"As soon as you get on the race track, you want to get up to speed as soon as you can. Eldora is a place where you don't want to scrub off any speed. You're trying to roll through the center of the corner as fast as you can. You're usually up on the banking to keep your speed up and keep the car underneath you. Basically, you're holding your breath. Eldora can get really slick when it's right up against the fence where there's no grip and you have to have your car right. It's pretty nervy because it's just a wide-open place. You can't lift. You do, but in order to be fast you have to be able to roll around there with as much throttle as possible. When its slick, sometimes you're running three or four inches off the fence and if you make one slight little error you can get in the fence in a hurry."

As soon as the car begins to come up to speed, what do you experience physically as a driver?

"The things you feel when you get up to speed around Eldora are very unusual. It feels like (the track) is trying to throw you out of the car. You're physically trying to hold yourself upright and it feels like it's trying to throw you out of the right side. The G-force wants to push your body over to the right and you're trying to hold it up so you can turn left. You're fighting your body weight and the force of your body wanting to go right as you're trying to turn left. You've also got a seven pound bowling ball on top of your neck with your helmet, so you're trying to hold your head up and steer all at the same time.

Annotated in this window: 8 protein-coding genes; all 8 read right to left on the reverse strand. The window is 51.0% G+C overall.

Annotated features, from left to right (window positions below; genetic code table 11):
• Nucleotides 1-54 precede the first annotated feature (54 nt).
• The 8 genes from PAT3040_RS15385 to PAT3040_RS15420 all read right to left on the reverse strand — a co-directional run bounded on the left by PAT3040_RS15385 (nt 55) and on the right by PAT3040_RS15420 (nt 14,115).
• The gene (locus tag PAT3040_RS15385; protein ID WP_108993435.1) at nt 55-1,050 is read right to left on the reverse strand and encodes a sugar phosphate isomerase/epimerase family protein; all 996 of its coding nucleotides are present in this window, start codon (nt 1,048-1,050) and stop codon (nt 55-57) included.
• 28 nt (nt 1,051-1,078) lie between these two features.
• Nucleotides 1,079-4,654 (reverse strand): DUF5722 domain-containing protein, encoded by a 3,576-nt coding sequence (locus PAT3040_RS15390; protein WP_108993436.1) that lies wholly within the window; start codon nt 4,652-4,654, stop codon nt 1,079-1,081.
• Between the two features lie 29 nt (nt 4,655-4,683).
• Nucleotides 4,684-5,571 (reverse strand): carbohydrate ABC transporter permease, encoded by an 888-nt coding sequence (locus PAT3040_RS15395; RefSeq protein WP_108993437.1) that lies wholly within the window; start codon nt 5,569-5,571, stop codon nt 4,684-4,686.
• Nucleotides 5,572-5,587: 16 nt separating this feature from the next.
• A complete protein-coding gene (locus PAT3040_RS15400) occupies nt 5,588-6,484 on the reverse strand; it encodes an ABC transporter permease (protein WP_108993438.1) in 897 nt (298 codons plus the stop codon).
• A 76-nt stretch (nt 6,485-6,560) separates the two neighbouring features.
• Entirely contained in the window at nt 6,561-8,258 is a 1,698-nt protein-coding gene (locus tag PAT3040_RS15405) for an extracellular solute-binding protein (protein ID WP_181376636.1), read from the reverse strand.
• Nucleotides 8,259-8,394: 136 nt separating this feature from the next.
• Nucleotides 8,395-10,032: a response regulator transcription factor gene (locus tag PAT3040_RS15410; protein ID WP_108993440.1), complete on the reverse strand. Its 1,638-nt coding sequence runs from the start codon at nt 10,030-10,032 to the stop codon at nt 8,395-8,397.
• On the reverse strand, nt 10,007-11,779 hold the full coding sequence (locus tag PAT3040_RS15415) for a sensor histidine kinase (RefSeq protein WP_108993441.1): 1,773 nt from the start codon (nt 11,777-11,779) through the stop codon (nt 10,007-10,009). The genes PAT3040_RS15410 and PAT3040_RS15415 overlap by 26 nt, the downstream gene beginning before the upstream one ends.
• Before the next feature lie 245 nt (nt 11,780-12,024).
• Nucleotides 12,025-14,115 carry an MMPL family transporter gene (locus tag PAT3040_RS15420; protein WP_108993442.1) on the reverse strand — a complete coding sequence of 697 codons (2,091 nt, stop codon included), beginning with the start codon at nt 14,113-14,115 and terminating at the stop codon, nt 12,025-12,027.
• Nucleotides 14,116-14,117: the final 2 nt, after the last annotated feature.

"With the winged car, you can feel the wing push everything down. It really pushes you into the seat. At the same time, the speed also wants to suck your helmet off of your head. With the air that's coming through, if you don't have the right deflectors, it will try to suck the helmet up and off of your head. You also have the sensation of the car sucking you back in the seat. You're completely locked down."

You've described some of the physical sensations you experience while racing at Eldora. With the punishment that a driver's body takes during a race, which muscle groups get the most work?

"The way the seats are built now, it's not nearly as bad as it used to be, especially with the (Butlerbuilt) seat that I run. Your shoulders and forearms probably get the most work. You're gripping the wheel pretty hard. Your forearms, shoulders and neck work pretty hard, and you do use your stomach muscles a lot. You wouldn't think that when you're driving a race car that your stomach muscles would be doing a whole lot but your core muscles are what's working to hold you up. You're really using the core muscle group to keep your body as straight as possible in the car."